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    Quote Originally Posted by qwaszzz
    I have the same system (HP a1250n) with Mandriva 2006 x64 and googling led to the following solultion which solved my fast-clock and hyper-responsive keyboard problems:
    Add "notsc" to the append line in /etc/lilo.conf. Remember to run lilo as root to apply the changes.
    I'm a true newbie to linux but i finally got fed up with windows and just deleted windows in a sink or swim effort... Anyways, which one of the append lines in lilo.conf should i add notsc to? There are 3.

    default="linux"
    boot=/dev/hda
    map=/boot/map
    keytable=/boot/us.klt
    menu-scheme=wb:bw:wb:bw
    prompt
    nowarn
    timeout=100
    message=/boot/message
    image=/boot/vmlinuz
    label="linux"
    root=/dev/hda1
    initrd=/boot/initrd.img
    append=" resume=/dev/hda5 splash=silent"
    vga=788
    image=/boot/vmlinuz
    label="linux-nonfb"
    root=/dev/hda1
    initrd=/boot/initrd.img
    append=" resume=/dev/hda5"
    image=/boot/vmlinuz
    label="failsafe"
    root=/dev/hda1
    initrd=/boot/initrd.img
    append=" failsafe resume=/dev/hda5"
    other=/dev/sda1
    label="windows"
    table=/dev/sda
    map-drive=0x80
    to=0x81
    map-drive=0x81
    to=0x80

  7. #17
    Just Joined! doczee's Avatar
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    What worked for me...

    I'm running Mandriva 2006 x86_64 on an athlon x2 machine. What worked was to add notsc to the append as recommended, but it appears this may not work for everyone.

    I'd recommend making these kind of changes in one section only and if it works, propogate it to the rest. For your case, I'd change the linux entry (your default) and if things fail, select failsafe next time you boot to get back to a working system.

    Your linux section should look like this then:
    image=/boot/vmlinuz
    label="linux"
    root=/dev/hda1
    initrd=/boot/initrd.img
    append="notsc resume=/dev/hda5 splash=silent"
    vga=788

    Once you know it works, you can change the other append lines to match. Don' forget to run lilo after making the changes, or it will have no effect.

    Looks like you didn't entirely give up windows either . I've been using Linux since version 1.x of the kernel and the reality is that as long as we have the MS world driving all computing, you will need windows in some form for something.

    Quote Originally Posted by dragonlor20
    I'm a true newbie to linux but i finally got fed up with windows and just deleted windows in a sink or swim effort... Anyways, which one of the append lines in lilo.conf should i add notsc to? There are 3.

    default="linux"
    boot=/dev/hda
    map=/boot/map
    keytable=/boot/us.klt
    menu-scheme=wb:bw:wb:bw
    prompt
    nowarn
    timeout=100
    message=/boot/message
    image=/boot/vmlinuz
    label="linux"
    root=/dev/hda1
    initrd=/boot/initrd.img
    append=" resume=/dev/hda5 splash=silent"
    vga=788
    image=/boot/vmlinuz
    label="linux-nonfb"
    root=/dev/hda1
    initrd=/boot/initrd.img
    append=" resume=/dev/hda5"
    image=/boot/vmlinuz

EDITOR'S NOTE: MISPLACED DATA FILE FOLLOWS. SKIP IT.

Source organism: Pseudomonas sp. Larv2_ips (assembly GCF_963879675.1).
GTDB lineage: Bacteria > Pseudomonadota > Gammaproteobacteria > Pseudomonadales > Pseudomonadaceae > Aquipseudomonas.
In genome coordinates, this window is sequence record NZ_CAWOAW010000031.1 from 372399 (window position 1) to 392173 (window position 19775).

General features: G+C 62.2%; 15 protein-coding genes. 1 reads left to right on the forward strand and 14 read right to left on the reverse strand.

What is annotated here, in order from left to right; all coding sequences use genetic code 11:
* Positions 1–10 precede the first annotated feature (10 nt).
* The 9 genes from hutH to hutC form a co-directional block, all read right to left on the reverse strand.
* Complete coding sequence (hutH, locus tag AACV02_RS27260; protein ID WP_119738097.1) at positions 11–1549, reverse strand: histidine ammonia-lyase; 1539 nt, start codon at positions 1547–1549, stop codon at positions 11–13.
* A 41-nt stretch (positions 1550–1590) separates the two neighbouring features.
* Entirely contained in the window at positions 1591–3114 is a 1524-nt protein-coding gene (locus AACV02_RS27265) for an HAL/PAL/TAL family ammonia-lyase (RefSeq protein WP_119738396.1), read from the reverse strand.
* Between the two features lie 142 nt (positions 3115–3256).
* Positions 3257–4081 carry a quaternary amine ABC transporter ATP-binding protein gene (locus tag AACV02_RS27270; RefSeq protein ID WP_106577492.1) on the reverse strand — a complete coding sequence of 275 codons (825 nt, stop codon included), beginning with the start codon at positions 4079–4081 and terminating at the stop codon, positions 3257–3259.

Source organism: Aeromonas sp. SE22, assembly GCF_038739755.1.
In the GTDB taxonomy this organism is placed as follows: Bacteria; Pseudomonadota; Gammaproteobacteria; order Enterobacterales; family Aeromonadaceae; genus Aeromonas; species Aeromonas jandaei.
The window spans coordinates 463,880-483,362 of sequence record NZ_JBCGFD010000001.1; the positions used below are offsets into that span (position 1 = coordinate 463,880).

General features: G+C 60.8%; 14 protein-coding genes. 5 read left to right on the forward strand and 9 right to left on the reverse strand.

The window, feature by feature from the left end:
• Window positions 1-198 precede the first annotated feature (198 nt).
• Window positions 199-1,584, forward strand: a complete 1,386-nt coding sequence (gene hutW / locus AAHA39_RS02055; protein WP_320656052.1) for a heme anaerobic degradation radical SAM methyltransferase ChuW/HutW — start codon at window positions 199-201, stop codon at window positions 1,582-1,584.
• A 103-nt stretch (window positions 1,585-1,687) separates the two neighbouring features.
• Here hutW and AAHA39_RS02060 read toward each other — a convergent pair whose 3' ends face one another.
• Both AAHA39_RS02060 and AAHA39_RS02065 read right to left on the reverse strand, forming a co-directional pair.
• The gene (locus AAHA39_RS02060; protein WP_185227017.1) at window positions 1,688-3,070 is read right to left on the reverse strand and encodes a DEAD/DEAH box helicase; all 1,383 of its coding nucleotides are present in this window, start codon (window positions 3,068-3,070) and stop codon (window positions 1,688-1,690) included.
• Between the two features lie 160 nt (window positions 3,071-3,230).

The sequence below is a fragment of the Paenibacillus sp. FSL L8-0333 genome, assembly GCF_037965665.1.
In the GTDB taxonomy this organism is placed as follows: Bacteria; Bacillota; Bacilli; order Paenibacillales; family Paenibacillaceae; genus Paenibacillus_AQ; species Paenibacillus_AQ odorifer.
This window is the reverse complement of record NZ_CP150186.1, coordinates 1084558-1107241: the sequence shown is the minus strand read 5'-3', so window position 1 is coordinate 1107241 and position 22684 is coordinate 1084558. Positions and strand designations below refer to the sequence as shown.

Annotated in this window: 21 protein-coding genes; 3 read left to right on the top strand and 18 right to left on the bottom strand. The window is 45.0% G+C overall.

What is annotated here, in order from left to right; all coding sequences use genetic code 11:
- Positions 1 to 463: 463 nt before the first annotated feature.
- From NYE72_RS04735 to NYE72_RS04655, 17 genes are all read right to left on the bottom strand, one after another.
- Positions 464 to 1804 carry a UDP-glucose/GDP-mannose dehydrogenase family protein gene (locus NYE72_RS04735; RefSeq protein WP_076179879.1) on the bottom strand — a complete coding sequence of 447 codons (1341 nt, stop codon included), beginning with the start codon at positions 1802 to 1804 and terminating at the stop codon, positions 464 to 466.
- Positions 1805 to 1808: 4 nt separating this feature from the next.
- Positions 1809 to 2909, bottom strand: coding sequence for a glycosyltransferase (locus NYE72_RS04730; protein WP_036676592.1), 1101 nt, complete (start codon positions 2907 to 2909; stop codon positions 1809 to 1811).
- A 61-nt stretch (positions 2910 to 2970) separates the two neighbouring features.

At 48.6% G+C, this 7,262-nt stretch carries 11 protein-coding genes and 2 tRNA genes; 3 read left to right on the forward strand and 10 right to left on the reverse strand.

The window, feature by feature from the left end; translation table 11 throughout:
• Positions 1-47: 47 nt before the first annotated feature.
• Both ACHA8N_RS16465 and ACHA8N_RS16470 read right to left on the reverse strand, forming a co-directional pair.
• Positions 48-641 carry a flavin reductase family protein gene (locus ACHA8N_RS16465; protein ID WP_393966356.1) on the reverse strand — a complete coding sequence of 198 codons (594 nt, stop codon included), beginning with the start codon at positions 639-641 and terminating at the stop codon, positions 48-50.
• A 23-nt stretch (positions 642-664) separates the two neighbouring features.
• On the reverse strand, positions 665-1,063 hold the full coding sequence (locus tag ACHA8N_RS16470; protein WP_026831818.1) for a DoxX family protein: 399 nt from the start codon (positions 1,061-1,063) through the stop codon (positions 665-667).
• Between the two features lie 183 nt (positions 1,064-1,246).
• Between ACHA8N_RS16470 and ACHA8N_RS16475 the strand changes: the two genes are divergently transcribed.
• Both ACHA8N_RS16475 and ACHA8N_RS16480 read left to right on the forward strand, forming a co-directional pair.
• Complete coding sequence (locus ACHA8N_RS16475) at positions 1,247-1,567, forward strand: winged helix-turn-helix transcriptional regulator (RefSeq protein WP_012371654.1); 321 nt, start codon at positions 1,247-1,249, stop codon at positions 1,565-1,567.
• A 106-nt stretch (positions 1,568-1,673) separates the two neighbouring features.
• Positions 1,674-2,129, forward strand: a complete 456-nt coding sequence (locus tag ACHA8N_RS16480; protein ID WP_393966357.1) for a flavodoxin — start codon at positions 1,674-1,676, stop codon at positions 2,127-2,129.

label="failsafe"
    root=/dev/hda1
    initrd=/boot/initrd.img
    append=" failsafe resume=/dev/hda5"
    other=/dev/sda1
    label="windows"
    table=/dev/sda
    map-drive=0x80
    to=0x81
    map-drive=0x81
    to=0x80

  8. #18
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    Thanks for the reply, but no luck... I have heard that there is a fix for this problem under SuSe? The whole thing wouldn't be so bad, except that it speeds up animations (such as the little circle in the upper right corner of this browser) and advertisements, the clock runs fast, and programs like kaffiene that are somewhere along the line reliant on the system clock run super fast too... So far what I have found are work-arounds as opposed to solutions. Do you think that using Mandriava 32 as opposed to Mandriva 86- 64x or whatever could have something to do with it? I have an AMD Turion64 installed on this Compaq Presario laptop...

  9. #19
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    system clock too fast mandriva

    Dragonlor20 wrote:
    Thanks for the reply, but no luck... I have heard that there is a fix for this problem under SuSe? The whole thing wouldn't be so bad, except that it speeds up animations (such as the little circle in the upper right corner of this browser) and advertisements, the clock runs fast, and programs like kaffiene that are somewhere along the line reliant on the system clock run super fast too... So far what I have found are work-arounds as opposed to solutions. Do you think that using Mandriva 32 as opposed to Mandriva 86- 64x or whatever could have something to do with it? I have an AMD Turion64 installed on this Compaq Presario laptop...

    I had the same troubles, i have a hp Pavilion zv6000 running Mandriva 2006.
    The clock system under linux was running at double speed, while under Windows worked correctly.
    I followed the advice of Doczee, but nothing happened.
    After i went to HP Customer Care site: http://h10025.www1.hp.com/ewfrf/wc/s...oduct=1152597&
    and i found a flash utility for updating the BIOS : sp31533.exe (1.61 mb).
    I ran this utility (obviously, under Windows), and the clock system began to work fine.
    I hope that my experience may be useful for somebody.
    Good luck